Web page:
To raise interest in the 1909 Alaska-Yukon-Pacific Exposition in Seattle, Washington, a transcontinental race from New York to Seattle was held. Both the expo and the race began simultaneously on this day in 1909 when President Howard Taft touched a telegraph key in Washington, DC that sent a signal to Seattle and New York to start the events. Dubbed the Ocean to Ocean Endurance Race, sponsorship came in part from Henry Ford and Robert Guggenheim, who put up the trophy and prize money. The winner could take home $2,000, while second place received a handsome $1,500.
The race had two segments. The first was an endurance race from New York City to St. Louis. During this portion of the event the drivers could only run their vehicles in daylight and they were to obey speed limits. The second half, from St. Louis to Seattle, was a speed race, as there were fewer laws regarding automobiles west of the Mississippi River.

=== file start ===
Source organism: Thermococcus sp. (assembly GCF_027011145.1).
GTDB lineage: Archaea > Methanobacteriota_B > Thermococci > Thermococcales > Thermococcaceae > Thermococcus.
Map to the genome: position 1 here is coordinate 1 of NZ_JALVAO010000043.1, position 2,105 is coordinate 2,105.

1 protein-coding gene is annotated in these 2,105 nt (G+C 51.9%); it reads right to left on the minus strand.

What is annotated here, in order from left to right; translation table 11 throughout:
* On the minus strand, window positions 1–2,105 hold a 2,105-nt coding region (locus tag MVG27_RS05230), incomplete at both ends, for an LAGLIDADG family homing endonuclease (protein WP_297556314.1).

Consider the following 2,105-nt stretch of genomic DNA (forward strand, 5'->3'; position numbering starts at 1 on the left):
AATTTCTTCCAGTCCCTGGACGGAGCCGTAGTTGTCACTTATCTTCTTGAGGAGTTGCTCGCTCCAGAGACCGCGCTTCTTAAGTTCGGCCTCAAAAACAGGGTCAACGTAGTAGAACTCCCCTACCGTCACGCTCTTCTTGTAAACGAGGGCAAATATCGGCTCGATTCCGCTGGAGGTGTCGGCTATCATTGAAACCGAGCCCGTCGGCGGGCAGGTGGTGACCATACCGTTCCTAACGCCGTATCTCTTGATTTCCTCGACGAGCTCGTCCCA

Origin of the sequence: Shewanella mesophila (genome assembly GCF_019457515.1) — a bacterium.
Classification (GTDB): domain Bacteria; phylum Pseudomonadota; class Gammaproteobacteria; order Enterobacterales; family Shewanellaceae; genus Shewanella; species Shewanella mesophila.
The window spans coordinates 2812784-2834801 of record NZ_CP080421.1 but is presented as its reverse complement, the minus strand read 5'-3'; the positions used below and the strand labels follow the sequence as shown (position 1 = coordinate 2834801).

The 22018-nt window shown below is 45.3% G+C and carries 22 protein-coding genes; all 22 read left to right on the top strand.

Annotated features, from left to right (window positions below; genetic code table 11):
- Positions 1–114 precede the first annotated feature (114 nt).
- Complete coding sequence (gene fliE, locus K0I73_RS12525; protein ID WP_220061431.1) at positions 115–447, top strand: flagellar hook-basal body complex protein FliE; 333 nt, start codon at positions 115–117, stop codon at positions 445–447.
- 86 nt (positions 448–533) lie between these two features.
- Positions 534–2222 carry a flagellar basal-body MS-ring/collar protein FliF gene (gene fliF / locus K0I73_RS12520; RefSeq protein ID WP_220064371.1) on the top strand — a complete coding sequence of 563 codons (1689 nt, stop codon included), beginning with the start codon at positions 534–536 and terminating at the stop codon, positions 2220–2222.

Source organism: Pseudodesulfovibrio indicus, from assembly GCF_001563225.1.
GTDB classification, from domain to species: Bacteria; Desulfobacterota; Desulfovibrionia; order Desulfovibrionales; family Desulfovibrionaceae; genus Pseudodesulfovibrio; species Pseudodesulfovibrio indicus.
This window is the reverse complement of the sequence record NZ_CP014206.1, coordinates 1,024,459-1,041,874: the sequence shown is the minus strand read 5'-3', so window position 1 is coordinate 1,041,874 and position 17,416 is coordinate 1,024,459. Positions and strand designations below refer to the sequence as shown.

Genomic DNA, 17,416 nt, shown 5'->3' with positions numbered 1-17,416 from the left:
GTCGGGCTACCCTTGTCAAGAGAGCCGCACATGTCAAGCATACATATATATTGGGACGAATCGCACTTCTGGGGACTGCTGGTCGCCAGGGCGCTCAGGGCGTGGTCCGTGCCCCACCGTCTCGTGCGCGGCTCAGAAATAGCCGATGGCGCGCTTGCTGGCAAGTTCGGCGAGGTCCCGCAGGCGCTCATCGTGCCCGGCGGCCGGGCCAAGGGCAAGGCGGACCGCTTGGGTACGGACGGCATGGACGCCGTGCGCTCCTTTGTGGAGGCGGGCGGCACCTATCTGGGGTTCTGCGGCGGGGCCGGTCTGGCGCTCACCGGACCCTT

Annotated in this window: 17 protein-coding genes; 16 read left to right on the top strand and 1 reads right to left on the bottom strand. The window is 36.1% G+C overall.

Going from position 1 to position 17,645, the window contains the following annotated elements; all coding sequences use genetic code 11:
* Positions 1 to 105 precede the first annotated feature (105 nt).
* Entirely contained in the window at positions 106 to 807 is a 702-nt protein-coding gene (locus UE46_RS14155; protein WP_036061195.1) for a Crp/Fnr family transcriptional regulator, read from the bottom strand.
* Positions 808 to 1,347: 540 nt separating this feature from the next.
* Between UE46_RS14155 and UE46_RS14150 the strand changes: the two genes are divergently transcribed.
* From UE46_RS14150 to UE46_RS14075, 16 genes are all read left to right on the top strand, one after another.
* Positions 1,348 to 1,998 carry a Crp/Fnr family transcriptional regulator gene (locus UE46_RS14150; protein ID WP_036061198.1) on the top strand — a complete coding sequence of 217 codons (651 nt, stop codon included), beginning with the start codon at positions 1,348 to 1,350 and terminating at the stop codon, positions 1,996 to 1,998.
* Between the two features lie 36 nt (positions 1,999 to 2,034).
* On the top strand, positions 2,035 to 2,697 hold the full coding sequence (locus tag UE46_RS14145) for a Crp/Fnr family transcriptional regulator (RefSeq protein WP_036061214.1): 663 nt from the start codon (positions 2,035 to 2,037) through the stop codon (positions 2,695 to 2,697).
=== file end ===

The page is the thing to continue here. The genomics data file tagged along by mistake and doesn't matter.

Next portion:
Driver Bert Scott made it to Seattle first. He drove a stripped down Model T and arrived in town at 12:55 pm on June 23rd, covering the 4,106 miles in 23 days. Henry Ford immediately advertised the results, helping boost sales of his new automobile. Then, controversy struck. More than five months later, revelations that Scott cheated by switching engines halfway through the race made headlines. His trophy was revoked and presented to the driver of a Shawmut, who had originally placed second.